A keepsake

I’d ask acting students to bring an object to class that’s “important to them,” with no other instructions. This exercise produced: Bibles, guitars, knitted sweaters, photographs of sisters, and plastic swizzle sticks. Some were beautiful keepsakes almost holy ones.  Once a student brought a graceful vase of cremated ashes

What turns mere things into keepsakes?   Once I brought my grandpa’s ashtray to class.   It is made of dark brown wood, carved with 

leaves, fruits, wishbones, pine cones, and anchors.  It is heavy solid wood,  with a 4”long concavity for holding pipes or cigars, and perfect for tobacco ashes.  You could call it butt-ugly.   He’d smoke his cigars down till they were too short to hold, and then smoke the rest of them in the bowl of his pipe.  Frugal, these Dutch guys.  The ashtray really is pedestrian and crude.  It reminds me of a narrow bowl that has been rubbed till it looks like a parched lake bed above an ancient waterfall.

My grandpa lived to be almost 100.    He emigrated to the U.S. from the Netherlands  the same year Dutch Master Cigars were introduced in 1913.  His skin like his ashtray was weathered and brown. Maybe it got that way as Shakespeare’s gravedigger says,    “Why, sir, his hide is so tanned with his trade that he will keep out water a great while.” He had been a tanner but had also: sailed to transport lumber up the Rhine to Germany, (when he was around 70, he made a replica of the kind of sail boat he’d been on in the Rhine. I somehow grabbed the little model out away from under the Netherland’s museum for which he had made it.

At various points in his young life he also picked crops at the side of a polderdamn, and with his wife and two of his children came to the U. S. to make a better life.  In other words, much of his life had been spent out in the weather. He understood enough English to work, got a driver’s license, qualified for citizenship, and Social Security.  He attended a church which held services in Dutch.  When in his 80’s, he would circulate between a rotation of eight of his “kids” for a month each.  We got lucky. He’d stayed with us all summer.  I only gradually learned that he used to carry a bucket of beer home on a Friday night,  snapped a steel knife in half when his son had threatened somebody with it, could do handstands for fun, had not been  on an ocean that was rough enough for him, played hymns on a pump organ, loved watching “Yeopardy” on television, and never lost at checkers.  He prayed in Dutch at our evening meals, and I was convinced God’s first language was Dutch.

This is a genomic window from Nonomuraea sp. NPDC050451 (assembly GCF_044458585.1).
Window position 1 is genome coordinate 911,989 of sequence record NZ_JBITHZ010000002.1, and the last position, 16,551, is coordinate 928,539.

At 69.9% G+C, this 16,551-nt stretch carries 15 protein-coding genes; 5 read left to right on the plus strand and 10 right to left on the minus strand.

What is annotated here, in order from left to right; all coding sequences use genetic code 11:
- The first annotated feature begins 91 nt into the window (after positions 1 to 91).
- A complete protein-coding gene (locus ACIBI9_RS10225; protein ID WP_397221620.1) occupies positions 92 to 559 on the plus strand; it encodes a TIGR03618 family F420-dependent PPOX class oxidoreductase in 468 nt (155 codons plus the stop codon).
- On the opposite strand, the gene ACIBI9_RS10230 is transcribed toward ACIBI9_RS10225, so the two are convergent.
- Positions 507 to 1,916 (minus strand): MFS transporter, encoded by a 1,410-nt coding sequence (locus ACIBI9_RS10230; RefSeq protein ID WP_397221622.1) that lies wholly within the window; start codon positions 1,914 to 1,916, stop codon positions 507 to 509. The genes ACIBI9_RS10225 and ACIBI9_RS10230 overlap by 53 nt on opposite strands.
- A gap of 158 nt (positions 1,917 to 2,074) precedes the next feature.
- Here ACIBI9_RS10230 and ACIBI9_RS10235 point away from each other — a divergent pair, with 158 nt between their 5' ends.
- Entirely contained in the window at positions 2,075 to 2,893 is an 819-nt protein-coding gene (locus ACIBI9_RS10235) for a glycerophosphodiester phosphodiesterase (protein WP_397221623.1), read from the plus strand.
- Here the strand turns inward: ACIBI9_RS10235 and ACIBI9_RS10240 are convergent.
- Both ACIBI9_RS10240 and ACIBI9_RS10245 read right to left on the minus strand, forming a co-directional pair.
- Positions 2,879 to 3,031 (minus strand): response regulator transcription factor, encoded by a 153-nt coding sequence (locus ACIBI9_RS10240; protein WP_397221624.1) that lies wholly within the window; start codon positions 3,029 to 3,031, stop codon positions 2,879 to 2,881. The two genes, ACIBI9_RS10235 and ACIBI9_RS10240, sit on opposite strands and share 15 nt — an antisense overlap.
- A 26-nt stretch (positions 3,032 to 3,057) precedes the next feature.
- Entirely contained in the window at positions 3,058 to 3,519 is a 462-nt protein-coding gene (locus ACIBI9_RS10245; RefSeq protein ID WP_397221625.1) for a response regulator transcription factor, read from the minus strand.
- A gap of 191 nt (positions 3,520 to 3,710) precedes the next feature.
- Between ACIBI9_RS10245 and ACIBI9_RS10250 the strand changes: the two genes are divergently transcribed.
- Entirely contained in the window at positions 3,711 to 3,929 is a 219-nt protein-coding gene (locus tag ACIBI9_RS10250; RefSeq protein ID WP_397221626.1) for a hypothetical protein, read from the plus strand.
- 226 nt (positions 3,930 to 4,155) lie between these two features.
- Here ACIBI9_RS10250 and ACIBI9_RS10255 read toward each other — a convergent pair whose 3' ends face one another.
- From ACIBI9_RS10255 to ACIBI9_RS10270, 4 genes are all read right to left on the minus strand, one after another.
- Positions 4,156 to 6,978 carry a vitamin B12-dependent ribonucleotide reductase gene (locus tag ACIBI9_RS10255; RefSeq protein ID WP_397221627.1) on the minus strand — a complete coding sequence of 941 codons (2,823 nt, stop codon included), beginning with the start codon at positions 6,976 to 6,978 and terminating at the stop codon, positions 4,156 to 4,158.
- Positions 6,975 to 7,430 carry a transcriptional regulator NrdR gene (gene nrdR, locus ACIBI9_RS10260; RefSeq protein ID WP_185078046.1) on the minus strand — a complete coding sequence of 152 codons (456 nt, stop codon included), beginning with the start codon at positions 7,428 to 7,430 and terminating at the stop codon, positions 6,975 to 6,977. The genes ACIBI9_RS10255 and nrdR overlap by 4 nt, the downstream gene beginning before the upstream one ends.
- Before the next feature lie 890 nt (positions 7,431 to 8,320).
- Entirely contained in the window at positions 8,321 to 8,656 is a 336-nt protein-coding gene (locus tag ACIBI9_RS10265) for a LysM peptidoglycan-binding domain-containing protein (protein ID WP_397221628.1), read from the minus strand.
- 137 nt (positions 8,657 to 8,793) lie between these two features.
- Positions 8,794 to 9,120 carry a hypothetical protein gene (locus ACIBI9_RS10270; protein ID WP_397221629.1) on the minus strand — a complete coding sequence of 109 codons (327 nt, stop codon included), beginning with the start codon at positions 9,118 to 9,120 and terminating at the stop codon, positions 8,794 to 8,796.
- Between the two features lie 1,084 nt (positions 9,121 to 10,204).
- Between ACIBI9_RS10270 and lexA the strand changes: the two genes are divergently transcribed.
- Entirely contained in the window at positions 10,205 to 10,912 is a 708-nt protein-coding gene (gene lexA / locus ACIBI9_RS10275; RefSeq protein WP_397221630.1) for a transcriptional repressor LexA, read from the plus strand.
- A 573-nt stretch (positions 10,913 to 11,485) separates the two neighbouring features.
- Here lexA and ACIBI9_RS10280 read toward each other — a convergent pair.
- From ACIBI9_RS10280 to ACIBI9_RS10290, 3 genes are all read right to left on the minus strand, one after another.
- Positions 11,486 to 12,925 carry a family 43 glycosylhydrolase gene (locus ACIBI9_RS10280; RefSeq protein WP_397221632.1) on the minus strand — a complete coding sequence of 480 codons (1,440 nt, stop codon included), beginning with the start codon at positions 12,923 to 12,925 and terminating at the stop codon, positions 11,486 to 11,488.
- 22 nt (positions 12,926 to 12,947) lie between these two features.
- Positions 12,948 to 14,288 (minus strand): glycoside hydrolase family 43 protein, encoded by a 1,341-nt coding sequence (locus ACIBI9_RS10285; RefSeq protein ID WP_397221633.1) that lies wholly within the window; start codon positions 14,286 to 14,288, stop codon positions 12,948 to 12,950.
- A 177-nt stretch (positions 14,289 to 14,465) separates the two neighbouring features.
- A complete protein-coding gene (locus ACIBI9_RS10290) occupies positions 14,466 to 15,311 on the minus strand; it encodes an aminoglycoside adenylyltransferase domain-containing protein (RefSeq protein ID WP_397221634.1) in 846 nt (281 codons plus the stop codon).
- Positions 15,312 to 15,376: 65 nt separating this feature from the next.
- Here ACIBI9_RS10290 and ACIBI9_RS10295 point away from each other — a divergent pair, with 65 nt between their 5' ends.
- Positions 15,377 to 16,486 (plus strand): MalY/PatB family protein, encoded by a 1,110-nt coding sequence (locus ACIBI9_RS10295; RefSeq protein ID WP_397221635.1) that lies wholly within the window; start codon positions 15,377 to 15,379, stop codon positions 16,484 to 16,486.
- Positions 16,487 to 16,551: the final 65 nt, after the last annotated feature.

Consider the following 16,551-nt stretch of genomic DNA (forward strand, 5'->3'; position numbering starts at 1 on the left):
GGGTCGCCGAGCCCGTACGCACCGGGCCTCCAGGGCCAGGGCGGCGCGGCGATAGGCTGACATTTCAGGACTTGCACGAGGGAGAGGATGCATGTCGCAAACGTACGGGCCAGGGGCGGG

His skin may have been weathered but his smile turned it all into sunshine.  His ash tray looks a little like a fallen pine cone. It still does.  I consider it a keepsake.  If anyone was ever blessed with a warm spirit, he  was. His skin tight, his working hands gnarled, his frame lean.  I grew up loving him. 

I never learned many Dutch words, because his broken-English served us.  One of the few that I remember and the one I use to describe this funky ashtray is “mooi”.  It simply means beautiful.     

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